How de­men­tia erased my wife in just 3 years

Gill, 56, can no longer walk or talk

Scottish Daily Mail - - Forever Autumn ... - By Claire Duf­fin

ONLY three years ago, Gill Cardall looked a pic­ture of health as she smiled for pho­tos at a wed­ding cer­e­mony.

But now de­men­tia has left her strapped into a wheel­chair, puree-fed and mute at 56 years of age.

A photo re­leased by her hus­band Do­minic shows her head lolling while she clutches a toy doll. He says the ill­ness has ‘erased’ her life.

The for­mer of­fice man­ager was 52 when she was di­ag­nosed with pro­gres­sive non­flu­ent apha­sia, a rare form of de­men­tia. By the sum­mer of the fol­low­ing year, 2016, she and her hus­band went to re­new their vows on their 30th wed­ding an­niver­sary.

Although she still looked well, by then she was un­able to speak and had to draw ‘squig­gles’ in or­der to com­mu­ni­cate with her fam­ily.

Now she is now so ill that she re­quires 24-hour care.

Mr Cardall, 55, said he was re­leas­ing the tragic pho­to­graphs to show de­men­tia can hap­pen to any­one.

‘Gill was the life and soul of any party,’ he said. ‘She was a very pop­u­lar lady.’

But he said that, since fall­ing ill: ‘She has be­come a frailer ver­sion of her­self.

‘It’s as if she is slowly fad­ing in every as­pect – phys­i­cally, men­tally and just in who she is. It’s like she’s be­ing erased.’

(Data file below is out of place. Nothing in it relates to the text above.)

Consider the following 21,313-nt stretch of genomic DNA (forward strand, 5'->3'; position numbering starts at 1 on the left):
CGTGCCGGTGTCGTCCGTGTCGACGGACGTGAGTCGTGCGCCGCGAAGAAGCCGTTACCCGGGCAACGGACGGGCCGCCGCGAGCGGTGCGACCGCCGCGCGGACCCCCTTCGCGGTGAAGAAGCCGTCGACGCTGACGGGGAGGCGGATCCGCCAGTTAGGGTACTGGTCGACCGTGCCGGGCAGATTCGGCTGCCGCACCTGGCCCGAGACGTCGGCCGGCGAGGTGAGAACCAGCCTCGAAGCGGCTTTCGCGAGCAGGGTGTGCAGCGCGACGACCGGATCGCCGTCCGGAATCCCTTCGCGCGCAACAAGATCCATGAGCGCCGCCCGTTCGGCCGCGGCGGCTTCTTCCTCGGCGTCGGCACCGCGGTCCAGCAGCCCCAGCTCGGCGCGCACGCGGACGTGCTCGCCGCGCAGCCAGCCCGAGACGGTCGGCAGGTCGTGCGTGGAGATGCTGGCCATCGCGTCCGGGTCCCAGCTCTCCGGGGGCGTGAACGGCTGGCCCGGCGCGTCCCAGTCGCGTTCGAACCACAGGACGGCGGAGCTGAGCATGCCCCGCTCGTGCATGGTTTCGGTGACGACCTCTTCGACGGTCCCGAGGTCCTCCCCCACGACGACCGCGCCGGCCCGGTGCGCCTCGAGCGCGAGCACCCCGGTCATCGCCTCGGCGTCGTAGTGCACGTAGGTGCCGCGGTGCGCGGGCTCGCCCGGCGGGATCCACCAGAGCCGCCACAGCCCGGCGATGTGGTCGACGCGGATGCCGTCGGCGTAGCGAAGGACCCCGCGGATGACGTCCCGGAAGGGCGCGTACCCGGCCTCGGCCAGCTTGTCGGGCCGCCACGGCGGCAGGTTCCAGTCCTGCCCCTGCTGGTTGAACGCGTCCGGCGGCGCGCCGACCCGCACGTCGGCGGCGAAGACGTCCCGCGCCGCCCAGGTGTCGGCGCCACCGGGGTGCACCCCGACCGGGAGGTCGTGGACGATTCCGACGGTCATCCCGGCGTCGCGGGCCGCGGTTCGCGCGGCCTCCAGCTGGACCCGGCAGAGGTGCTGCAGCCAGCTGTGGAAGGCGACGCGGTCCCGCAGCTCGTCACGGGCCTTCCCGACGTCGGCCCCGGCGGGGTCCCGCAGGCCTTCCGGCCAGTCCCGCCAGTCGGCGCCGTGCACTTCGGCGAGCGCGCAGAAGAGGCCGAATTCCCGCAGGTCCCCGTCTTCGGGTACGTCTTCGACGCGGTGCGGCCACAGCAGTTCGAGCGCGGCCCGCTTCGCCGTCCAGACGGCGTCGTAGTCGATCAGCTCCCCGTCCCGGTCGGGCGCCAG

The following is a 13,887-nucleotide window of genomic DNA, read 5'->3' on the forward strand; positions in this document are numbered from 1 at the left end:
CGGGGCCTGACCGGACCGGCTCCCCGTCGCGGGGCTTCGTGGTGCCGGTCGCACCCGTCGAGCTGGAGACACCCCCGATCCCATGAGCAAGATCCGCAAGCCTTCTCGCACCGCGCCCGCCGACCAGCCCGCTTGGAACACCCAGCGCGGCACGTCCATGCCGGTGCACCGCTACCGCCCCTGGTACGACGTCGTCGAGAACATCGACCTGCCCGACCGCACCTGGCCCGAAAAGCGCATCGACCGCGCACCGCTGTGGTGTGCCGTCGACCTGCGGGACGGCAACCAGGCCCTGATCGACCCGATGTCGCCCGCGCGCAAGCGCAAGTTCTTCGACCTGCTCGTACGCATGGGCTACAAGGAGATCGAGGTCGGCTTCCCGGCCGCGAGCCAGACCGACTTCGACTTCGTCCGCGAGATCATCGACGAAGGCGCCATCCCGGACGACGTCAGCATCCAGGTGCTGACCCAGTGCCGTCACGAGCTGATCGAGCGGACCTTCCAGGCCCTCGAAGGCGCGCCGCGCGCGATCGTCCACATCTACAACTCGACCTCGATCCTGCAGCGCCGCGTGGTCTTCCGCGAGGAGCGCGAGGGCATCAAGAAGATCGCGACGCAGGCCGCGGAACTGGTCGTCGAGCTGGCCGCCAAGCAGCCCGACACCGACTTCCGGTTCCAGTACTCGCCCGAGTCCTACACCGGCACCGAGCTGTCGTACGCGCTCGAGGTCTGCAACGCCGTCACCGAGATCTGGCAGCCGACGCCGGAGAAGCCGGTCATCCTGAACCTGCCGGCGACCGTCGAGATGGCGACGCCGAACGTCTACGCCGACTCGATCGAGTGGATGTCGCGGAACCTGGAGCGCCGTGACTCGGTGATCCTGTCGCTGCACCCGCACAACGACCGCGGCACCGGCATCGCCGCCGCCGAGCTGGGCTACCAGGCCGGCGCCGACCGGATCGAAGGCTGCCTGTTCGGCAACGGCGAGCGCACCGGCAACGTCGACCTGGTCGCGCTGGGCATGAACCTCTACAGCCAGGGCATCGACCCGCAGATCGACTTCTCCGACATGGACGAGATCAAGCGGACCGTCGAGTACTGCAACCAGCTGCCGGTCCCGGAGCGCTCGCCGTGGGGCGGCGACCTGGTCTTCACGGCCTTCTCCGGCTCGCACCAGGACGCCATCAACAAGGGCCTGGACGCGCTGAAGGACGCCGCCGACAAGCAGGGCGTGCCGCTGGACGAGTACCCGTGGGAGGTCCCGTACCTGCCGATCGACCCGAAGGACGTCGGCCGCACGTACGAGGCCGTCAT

The cou­ple met in the Royal Navy in Ply­mouth and mar­ried in 1986. They have two chil­dren, Emily, 30, and Ge­or­gia, 26, who help with their mother’s care.

Both daugh­ters were liv­ing at the fam­ily home in Con­gle­ton, Cheshire, when their mother be­came ill.

Mr Cardall, a for­mer po­lice­man, said his wife first started to have speech prob­lems and then her per­son­al­ity be­gan to change. She be­come ‘less em­pa­thetic’ and when their daugh­ters came home with good exam re­sults, she failed to re­act.

At the end of 2015 she went to see a spe­cial­ist and was soon di­ag­nosed with ad­vanced de­men­tia. Over the past 18 months, the fam­ily have been forced to adapt their home and Mrs Cardall now sleeps in what was their dining room.

Mr Cardall said: ‘I need to share the pic­tures to raise aware­ness and give peo­ple a kick up the back­side. De­men­tia can hap­pen to any­one.

‘Gill now needs 24-hour care, in­clud­ing her per­sonal care and feed­ing. She has to have pureed food be­cause of swal­low­ing and chok­ing is­sues.

‘Her flu­ids are all thick­ened to make them like wall­pa­per paste. She’s also los­ing a lot of weight. We can’t keep the weight on her be­cause of her eat­ing is­sues.’

Mr Cardall said there was lit­tle sup­port for vic­tims of ear­lyon­set de­men­tia but the fam­ily has been helped by the char­ity YoungDe­men­tia UK.

Of the es­ti­mated 850,000 de­men­tia pa­tients in Bri­tain, just 5 per cent – 42,325 – have early-on­set forms. Symp­toms are of­ten mis­di­ag­nosed as de­pres­sion or anx­i­ety. They in­clude mem­ory loss, dif­fi­culty read­ing or judg­ing dis­tance and per­son­al­ity change.

‘Life and soul of any party’

Vows: Do­minic and Emily, who is now in a wheel­chair, right 2019


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